First-line abiraterone treatment for metastatic castration-resistant prostate cancer (mCRPC) is associated with greater survival in Black men compared with White men, according to a recent real-world cohort study.

Among men receiving first-line abiraterone, median overall survival was significantly longer for Black men than non-Hispanic White men (23 vs 17 months) in a propensity score-adjusted analysis, a team led by Ravi B. Parikh, MD, of the Perelman School of Medicine at the University of Pennsylvania in Philadelphia, reported in JAMA Network Open. Black men had a significant 24% lower risk for death compared with White men.

Using data from a nationwide electronic health record-derived database, the investigators studied 3808 men who received first-line systemic therapy for mCRPC. The men received treatment at approximately 800 sites of care across the US. The cohort included 2615 White and 404 Black men. At diagnosis, the men had mean ages of 74 years and 69 years, respectively.


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Among White men, those treated with first-line abiraterone had a significantly shorter median survival time compared with those who received first-line enzalutamide (17 vs 20 months). First-line abiraterone was significantly associated with a 21% increased risk for death compared with first-line enzalutamide, according to the investigators. They found no racial difference in overall survival among patients receiving first-line enzalutamide.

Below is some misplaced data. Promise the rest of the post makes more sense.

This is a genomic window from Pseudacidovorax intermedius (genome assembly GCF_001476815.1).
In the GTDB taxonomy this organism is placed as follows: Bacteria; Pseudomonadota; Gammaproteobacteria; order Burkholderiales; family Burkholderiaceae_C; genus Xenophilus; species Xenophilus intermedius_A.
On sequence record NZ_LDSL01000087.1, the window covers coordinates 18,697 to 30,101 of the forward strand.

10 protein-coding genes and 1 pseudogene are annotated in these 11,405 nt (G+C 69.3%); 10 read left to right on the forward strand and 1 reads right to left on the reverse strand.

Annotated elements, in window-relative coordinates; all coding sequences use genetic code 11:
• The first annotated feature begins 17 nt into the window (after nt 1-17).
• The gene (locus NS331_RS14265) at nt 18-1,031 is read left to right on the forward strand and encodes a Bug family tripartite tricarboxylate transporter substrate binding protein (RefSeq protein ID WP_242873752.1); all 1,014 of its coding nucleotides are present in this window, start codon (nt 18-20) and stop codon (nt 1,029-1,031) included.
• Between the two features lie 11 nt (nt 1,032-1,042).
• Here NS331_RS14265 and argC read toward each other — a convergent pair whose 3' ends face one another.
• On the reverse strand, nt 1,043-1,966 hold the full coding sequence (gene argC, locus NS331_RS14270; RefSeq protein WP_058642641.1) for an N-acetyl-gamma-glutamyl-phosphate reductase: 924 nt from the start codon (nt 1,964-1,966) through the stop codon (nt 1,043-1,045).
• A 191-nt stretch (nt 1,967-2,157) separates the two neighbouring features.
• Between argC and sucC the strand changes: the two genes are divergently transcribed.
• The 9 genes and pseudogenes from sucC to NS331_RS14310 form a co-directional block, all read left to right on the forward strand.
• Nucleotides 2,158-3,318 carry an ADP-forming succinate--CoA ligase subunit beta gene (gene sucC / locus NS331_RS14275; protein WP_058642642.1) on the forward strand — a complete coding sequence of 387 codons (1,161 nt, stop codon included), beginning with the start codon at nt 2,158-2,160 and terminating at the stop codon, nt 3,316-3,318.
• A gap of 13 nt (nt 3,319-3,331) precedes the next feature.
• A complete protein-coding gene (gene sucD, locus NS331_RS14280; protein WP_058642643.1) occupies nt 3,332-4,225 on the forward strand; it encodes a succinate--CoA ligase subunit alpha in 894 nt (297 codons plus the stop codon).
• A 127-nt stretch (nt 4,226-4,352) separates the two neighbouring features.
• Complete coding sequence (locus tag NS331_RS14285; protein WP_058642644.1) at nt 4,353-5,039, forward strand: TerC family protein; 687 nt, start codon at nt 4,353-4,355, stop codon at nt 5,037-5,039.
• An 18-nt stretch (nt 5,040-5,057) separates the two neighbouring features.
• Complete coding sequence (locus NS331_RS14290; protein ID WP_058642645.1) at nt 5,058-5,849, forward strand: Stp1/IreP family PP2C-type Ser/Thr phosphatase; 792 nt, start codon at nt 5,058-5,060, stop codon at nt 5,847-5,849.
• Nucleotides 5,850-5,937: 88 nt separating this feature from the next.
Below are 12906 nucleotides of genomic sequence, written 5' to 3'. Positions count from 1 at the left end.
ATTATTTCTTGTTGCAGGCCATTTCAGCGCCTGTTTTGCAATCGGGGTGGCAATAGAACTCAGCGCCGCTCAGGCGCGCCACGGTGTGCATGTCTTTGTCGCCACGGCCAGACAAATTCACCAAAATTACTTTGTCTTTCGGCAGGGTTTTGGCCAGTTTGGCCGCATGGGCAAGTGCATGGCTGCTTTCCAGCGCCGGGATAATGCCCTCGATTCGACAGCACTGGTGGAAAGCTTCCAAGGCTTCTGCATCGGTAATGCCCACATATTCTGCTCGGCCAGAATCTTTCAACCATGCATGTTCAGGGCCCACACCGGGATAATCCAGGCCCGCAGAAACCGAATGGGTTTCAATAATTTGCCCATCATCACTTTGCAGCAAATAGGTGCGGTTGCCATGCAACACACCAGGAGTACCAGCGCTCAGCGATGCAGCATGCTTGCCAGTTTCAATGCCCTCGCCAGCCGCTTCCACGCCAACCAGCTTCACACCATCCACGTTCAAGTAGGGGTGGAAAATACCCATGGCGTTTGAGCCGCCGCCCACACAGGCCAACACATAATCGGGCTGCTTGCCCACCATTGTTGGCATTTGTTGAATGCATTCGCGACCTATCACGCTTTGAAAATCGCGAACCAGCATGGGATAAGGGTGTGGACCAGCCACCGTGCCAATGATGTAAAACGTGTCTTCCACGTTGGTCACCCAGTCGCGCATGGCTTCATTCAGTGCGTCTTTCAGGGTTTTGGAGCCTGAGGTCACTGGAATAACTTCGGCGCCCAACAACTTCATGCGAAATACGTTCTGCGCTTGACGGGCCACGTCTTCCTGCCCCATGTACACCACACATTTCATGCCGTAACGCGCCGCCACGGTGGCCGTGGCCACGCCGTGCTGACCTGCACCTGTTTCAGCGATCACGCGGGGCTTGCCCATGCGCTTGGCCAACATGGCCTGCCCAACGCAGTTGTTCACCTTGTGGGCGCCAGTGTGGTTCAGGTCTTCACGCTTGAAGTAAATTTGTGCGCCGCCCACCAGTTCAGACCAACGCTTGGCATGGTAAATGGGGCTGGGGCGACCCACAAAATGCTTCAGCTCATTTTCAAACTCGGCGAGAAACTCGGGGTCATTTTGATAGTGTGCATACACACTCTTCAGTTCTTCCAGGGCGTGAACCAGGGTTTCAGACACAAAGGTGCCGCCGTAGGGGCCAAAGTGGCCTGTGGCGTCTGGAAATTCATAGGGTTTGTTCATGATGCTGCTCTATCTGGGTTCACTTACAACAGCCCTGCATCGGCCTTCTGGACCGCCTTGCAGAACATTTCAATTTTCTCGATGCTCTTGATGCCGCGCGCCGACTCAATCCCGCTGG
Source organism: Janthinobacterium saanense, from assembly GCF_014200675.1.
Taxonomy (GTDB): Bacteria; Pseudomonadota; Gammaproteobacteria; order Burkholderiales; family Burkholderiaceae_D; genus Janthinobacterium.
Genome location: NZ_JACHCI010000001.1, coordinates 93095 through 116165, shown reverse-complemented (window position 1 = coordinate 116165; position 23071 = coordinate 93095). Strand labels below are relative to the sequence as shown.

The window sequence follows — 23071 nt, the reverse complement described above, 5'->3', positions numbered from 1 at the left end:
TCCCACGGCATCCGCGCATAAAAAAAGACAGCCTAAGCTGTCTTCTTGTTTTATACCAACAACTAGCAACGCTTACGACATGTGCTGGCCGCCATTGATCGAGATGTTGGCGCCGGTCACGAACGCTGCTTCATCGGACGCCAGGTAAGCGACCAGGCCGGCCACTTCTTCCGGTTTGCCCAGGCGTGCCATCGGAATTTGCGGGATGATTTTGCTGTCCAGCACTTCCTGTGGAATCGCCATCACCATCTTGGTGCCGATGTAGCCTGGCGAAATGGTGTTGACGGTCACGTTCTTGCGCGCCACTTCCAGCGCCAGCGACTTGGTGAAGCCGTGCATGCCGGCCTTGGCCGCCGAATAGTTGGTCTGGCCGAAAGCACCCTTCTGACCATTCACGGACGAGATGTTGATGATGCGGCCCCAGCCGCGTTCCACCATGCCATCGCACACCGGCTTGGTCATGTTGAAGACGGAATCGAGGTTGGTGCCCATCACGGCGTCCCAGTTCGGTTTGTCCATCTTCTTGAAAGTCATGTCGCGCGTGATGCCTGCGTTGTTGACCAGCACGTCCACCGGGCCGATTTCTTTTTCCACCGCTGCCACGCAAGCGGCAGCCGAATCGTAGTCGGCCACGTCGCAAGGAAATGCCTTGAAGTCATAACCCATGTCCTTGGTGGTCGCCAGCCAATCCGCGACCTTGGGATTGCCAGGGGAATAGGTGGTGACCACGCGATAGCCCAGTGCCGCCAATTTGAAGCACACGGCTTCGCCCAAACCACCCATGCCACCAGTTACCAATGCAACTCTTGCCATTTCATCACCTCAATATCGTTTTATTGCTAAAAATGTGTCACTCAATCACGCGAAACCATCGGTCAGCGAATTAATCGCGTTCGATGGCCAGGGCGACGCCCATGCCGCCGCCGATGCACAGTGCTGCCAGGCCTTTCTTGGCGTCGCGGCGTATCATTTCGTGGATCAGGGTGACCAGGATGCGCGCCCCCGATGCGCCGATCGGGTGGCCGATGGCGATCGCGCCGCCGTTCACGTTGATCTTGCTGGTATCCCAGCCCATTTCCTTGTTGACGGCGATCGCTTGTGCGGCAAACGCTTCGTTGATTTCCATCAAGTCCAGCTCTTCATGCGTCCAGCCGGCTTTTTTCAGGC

Dr Parikh and colleagues said the overall survival disparity between Black and White men may be due to decreased benefit associated with abiraterone among White men.

“Prior research suggests that abiraterone is associated with greater clinical benefit for African Americana patients than for White patients with mCRPC,” the authors noted. “This real-world cohort study affirms these findings and is, to our knowledge, the first one to find that first-line abiraterone was associated with improved overall survival among African American patients compared with White patients.”

As the study was a real-world analysis, the investigators noted, “a key limitation was the inability to fully account for socioeconomic factors and biases that, in conjunction with race, contribute to receipt of a given therapy and outcomes disparities.”

Reference

Marar M, Long Q, Mamtani R, et al. Outcomes among African American and non-Hispanic white men with metastatic castration-resistant prostate cancer with first-line abiraterone. JAMA Netw Open. Published online January 5, 2022. doi:10.1001/jamanetworkopen.2021.42093

This article originally appeared on Renal and Urology News